Folklore and History of Maryland

Return to Main Page

This site will be continually updated.

I have had a life long interest in folklore, especially oral history and legends (also see my page on Toasts). My interest in folklore dates back to my early childhood: the very first book I read in my elementary school's library was on ghosts, with the famous photo of the Brown Lady on the cover. I was very interested in such mysterious anomalies as cryptozoology (the study of unknown animals), medieval legends and the supernatural. Even my favorite TV shows as a kid -- "Scooby Doo" and "Land of the Lost" -- incorporated the supernatural.

My current intense focus on Maryland's folklore and history was particularly inspired by a couple of films: John Carpenter's In the Mouth of Madness and Stephen King's Rose Red. There is a church that is the home of an ancient evil in Hobbes End, New Hampshire in In the Mouth of Madness. After watching the film, I decided to increase the depth of my knowledge of Maryland's history - to know about Maryland's antiquities, both before and after European settlement. (I knew about the Ark and the Dove and had visited St. Mary's City in High School, but there is a lot more to Maryland's history than the Calverts). Rose Red is about a haunted house set in Seattle that I gleaned was based on the real-life Winchester "Mystery" House which is in San Jose. This transplanting of a legend to another site made me realize how ignorant I was of Maryland-specific folklore.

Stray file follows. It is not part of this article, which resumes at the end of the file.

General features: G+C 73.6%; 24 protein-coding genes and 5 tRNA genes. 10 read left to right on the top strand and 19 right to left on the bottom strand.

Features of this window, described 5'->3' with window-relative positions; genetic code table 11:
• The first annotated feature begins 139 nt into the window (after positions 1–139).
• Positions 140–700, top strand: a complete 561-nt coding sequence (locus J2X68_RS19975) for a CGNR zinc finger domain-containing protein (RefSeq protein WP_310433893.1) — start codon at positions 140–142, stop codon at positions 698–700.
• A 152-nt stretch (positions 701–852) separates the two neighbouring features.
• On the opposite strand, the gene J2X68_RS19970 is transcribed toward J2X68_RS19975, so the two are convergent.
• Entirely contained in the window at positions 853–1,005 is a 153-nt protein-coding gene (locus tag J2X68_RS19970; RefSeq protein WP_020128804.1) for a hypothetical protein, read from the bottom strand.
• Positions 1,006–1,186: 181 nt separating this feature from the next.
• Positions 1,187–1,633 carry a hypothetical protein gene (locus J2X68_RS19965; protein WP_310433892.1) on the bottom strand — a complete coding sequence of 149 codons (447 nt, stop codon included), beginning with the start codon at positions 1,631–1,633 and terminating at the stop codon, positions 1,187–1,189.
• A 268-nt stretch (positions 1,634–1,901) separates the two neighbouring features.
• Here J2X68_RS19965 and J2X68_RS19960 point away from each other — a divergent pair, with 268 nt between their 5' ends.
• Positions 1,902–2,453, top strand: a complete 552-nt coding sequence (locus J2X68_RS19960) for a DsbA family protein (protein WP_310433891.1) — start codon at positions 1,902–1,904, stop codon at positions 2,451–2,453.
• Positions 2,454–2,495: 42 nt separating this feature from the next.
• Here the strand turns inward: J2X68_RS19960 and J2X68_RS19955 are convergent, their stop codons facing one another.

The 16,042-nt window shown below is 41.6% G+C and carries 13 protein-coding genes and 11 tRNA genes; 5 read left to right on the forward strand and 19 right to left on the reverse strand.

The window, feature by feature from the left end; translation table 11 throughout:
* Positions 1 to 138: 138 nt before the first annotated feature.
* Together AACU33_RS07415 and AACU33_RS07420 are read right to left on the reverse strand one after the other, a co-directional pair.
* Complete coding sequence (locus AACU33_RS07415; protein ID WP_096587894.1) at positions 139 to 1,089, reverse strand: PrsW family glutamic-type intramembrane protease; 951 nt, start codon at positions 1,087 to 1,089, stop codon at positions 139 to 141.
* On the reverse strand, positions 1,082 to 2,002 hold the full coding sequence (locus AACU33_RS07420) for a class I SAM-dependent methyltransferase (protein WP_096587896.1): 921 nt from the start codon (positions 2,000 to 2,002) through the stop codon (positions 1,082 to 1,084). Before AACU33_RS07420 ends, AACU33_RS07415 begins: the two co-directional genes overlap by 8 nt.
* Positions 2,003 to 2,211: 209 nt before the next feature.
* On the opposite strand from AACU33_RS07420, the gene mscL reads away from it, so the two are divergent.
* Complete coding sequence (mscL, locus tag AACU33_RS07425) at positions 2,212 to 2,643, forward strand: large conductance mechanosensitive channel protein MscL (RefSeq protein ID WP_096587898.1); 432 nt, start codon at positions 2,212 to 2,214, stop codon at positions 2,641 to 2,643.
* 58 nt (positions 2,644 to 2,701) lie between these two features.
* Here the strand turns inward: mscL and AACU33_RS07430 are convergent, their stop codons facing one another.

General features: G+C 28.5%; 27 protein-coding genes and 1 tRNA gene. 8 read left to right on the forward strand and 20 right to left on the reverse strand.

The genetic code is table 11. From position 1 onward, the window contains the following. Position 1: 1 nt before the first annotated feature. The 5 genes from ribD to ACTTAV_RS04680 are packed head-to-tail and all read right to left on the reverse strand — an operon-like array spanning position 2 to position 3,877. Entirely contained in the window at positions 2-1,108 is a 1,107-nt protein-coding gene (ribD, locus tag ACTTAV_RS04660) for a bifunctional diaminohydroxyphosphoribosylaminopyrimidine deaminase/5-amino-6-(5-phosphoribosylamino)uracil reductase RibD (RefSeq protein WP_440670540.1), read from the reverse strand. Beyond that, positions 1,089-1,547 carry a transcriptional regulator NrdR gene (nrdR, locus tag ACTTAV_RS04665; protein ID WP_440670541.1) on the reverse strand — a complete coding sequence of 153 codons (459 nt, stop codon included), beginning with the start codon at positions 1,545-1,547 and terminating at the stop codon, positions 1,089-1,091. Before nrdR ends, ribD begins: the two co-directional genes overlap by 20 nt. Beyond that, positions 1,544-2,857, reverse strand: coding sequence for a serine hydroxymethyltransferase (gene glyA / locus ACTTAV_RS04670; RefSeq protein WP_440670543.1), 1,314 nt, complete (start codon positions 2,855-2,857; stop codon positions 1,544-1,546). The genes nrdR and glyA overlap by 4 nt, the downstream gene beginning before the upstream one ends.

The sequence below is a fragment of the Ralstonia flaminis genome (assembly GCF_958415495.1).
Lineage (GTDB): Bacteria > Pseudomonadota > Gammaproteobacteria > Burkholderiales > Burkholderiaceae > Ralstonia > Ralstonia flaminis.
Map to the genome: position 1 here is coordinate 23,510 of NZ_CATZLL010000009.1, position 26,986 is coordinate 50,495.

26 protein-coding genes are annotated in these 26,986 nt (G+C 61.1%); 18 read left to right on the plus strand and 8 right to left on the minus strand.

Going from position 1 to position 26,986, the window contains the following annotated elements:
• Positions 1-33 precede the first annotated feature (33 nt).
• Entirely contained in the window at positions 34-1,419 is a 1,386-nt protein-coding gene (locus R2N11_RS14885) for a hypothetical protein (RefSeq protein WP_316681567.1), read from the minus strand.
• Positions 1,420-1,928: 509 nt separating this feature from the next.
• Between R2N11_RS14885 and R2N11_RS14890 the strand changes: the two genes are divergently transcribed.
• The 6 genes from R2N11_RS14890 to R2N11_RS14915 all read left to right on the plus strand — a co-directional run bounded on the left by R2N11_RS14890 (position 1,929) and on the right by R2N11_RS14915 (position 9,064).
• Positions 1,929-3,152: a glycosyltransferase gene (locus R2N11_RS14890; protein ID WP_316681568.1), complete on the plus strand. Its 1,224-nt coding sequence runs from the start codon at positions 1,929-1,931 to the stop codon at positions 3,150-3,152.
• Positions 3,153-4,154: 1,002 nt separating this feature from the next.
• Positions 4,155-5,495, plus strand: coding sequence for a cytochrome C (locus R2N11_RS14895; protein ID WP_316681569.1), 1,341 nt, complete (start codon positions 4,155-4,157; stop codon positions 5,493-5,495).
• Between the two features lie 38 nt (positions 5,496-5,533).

The first books I read in my new quest for Maryland knowledge were folklore books by George Carey (the former Maryland State Folklorist) and Donald Shomette's books on shipwrecks. I narrowed my focus from all of Maryland to the Eastern Shore. Presently I have narrowed my research even further to Queen Anne’s County, because it includes Kent Island, Maryland’s oldest permanent settlement. Donald Shomette’s book Ghost Fleet of Mallows Bay and Other Tales of the Lost Chesapeake detailed the original settlement and conflict over Kent Island and piqued my interest. I have read Stephanie Hall’s Masters thesis, Cruising for Ghosts: A Context for Storytelling on Maryland’s Eastern Shore. She told me how development and de-forestation has drastically changed the area since her fieldwork. I am also studying the effects of sprawl, especially because the area has radically changed since the William Preston Lane Jr. Memorial Bridge (AKA the Bay Bridge) opened in 1952. It has become a critical time for folklore research in this region as the effects of development may permanently change the folklore traditions and belief systems with integration into the Baltimore-Washington metropolitan area. So far my research has all been secondary research in libraries, the intenet and the World Wide Web. I plan to mine the existing folklore archives in Maryland and DC in order to compare past field work with the field work I plan to do myself. Part of my folklore training has begun, as I am attending a Masters program in folklore.

If you have tales or legends that you would like to share with me, or know of someone else who I should contact, please email me at

Jordan Rich

ã(Copyright) 2003 Jordan Rich - All Rights Reserved. Last Updated - September 15, 2003

Return to Main Page